I’ve changed some things around the house and yard and find myself wondering just why I never tried it that way before. (It was because he’d have a tantrum if anything changed.) But the house and yard is filled with memories, both good and bad.
    I’ve been working almost nonstop on the property getting things back in shape after the long Alzheimer’s neglect. Friends and relatives took some of his clothes last year. I was just about ready to go through the closets when this virus hit and no one can take them now. So sticking with yard work. We were about the same size so sometimes I wear his sweatshirts and jackets. Gonna make a T-shirt quilt eventually.
    I stopped wearing my diamonds a long time ago, but now wear his wedding band. It was awful checking the single block on tax forms this year. I don’t consider myself single.
    When I get the property in shape I think I’m going to sell. I don’t know where to move to. I think I’ll take the things that remind me of him with me. Wish I could just move the house the way it is. I don’t plan on getting over him. He was my best friend and soulmate. I have to find a way to go forward with just the memories. I’m not going to lie. The journey is way more difficult than I expected. When we retired I had back up plans for everything. None of those plans considered being single at age 66. This wasn’t supposed to happen for twenty years or more.
    I’m allowing myself to feel whatever I feel. I sleep when I’m tired. I eat when I’m hungry. I eat whatever I want. Not tied to a schedule. Could be breakfast at nine pm or three am.
    I keep withdrawing from people. That’s really easy with this pandemic. They say that’s not healthy, that we need social interaction. I do have some girlfriends who check on me now and then. And the mail lady keeps an eye on me.
    Anyway, Afterwards*, Be kind to yourself, cherish the memories, I hope your company moves you to near where you buried your wife. Don’t be in a rush to get rid of things that remind you of her even if you move.
    Afterwards*, I've been thinking about your post, wanting to comment but not sure I have anything really helpful to add. Time will help a lot--and I know that is a cliche--but it's true. Larry has been gone for five years and eight months, and I find that he's with me all the time, and on my mind so frequently--but in a good way. I look back with a smile because I was fortunate enough to have had him--not with tears because he died.

    But getting back to those agonizing, miserable, black, (can't think of a word bad enough) early days of hopeless, overwhelming grief--all I can say is that it sounds like you are doing what is necessary to get through it--and that is just to get through it. Don't try to avoid or evade the pain--just take it head on and muddle right through. As hard as that is, that is (believe it or not) what is necessary to integrate the loss into your heart and soul and be able to move forward into the sunlight again. And you will.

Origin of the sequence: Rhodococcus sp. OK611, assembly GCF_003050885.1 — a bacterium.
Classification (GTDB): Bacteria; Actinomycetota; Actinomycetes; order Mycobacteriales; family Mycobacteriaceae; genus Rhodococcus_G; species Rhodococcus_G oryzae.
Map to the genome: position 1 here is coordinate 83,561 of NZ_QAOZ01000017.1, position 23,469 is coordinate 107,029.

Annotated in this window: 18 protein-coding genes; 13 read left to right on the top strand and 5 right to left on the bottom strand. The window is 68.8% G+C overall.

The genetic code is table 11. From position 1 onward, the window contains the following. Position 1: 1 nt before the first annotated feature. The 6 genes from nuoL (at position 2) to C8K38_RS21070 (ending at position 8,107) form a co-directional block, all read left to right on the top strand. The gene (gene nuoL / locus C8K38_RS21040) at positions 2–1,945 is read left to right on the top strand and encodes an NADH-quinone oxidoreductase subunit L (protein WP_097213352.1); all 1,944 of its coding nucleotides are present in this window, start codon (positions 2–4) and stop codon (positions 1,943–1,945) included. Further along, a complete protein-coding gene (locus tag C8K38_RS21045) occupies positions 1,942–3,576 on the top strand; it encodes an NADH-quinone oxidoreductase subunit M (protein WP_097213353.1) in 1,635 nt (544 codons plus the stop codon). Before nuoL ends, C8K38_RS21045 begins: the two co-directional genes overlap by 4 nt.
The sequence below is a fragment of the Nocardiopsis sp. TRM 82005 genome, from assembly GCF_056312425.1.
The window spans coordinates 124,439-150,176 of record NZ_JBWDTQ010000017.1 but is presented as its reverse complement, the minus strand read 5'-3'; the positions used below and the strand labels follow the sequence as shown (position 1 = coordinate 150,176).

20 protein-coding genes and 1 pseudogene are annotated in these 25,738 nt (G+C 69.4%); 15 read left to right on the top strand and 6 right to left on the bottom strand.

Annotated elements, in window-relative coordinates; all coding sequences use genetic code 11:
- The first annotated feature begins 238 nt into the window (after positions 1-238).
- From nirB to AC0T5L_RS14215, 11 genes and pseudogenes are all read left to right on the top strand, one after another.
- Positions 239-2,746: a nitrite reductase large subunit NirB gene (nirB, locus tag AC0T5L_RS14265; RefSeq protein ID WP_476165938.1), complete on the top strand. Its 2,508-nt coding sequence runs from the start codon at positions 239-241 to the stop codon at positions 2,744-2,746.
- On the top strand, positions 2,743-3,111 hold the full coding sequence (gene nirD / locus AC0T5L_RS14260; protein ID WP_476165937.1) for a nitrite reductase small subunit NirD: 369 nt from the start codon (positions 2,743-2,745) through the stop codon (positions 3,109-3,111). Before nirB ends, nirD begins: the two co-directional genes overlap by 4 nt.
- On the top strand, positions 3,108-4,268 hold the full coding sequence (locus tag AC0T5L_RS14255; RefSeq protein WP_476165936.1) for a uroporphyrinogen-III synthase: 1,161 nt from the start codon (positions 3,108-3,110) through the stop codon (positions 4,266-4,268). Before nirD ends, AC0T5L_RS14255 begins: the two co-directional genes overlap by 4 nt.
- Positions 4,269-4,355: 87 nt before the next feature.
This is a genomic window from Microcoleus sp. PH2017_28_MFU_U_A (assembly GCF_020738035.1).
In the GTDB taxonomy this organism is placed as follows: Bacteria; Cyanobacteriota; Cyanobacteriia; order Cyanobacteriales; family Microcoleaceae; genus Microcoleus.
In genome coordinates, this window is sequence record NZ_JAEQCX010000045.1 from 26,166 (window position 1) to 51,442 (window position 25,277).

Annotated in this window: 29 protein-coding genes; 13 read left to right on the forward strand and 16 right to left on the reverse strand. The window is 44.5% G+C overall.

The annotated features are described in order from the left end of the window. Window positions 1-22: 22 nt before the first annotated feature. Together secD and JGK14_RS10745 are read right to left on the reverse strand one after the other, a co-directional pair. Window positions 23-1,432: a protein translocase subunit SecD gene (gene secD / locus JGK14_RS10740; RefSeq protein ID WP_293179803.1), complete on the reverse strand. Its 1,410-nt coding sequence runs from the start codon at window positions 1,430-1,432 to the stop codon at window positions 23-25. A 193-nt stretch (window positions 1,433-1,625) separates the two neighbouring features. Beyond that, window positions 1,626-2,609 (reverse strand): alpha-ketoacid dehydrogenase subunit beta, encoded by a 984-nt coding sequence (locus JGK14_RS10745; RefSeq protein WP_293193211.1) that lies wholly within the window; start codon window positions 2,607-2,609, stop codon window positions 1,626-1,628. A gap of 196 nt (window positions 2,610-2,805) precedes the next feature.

Be kind to yourself, get lots of rest, don't put a lot of "shoulds" on yourself. It astonishes me now, looking back, how much time I spent in leggings, a hoodie, and Uggs--just browsing the Internet until my eyes turned red from eyestrain. Not doing a darn thing that was productive or worthwhile--it was a good day if I brushed my teeth. You'll slowly start trying new things, figuring out how you want to live in that new world where it is just "me" instead of "us." It really is a huge lifestyle change in a million ways both large and small--and it takes a while. I do think it's best to delay making any major changes or upheavals for a year or so. That's another cliche, I know, but I think it's a good one. You don't really know who you're going to be quite yet, in this new universe without your loved one--so probably best to wait until you have a better handle on what you want your new life to look like before doing anything too drastic.

    There is no timeline--the process isn't linear--you'll be in pieces one day--not too bad the next--and you never know when something will set off the heartbreak again--I can remember the first Christmas after Larry's death, when I put up my Christmas tree and decorated it--just sobbing the whole time. (Why did I even think I was emotionally capable of setting up the tree when he had only been gone three months and three weeks? Well, anyway....a dumb thing to do, but I had been feeling fairly calm, and didn't expect that huge tsunami of grief.) So good days and bad days, and the bad days can really come out of nowhere and catch you by surprise.

    But you'll find with time you will have more and more good days, and find goodness, peace and joy again. Trust me on this, Afterwards*, because if I could get through it, anybody could get through it. Sending hugs (((((( ))))))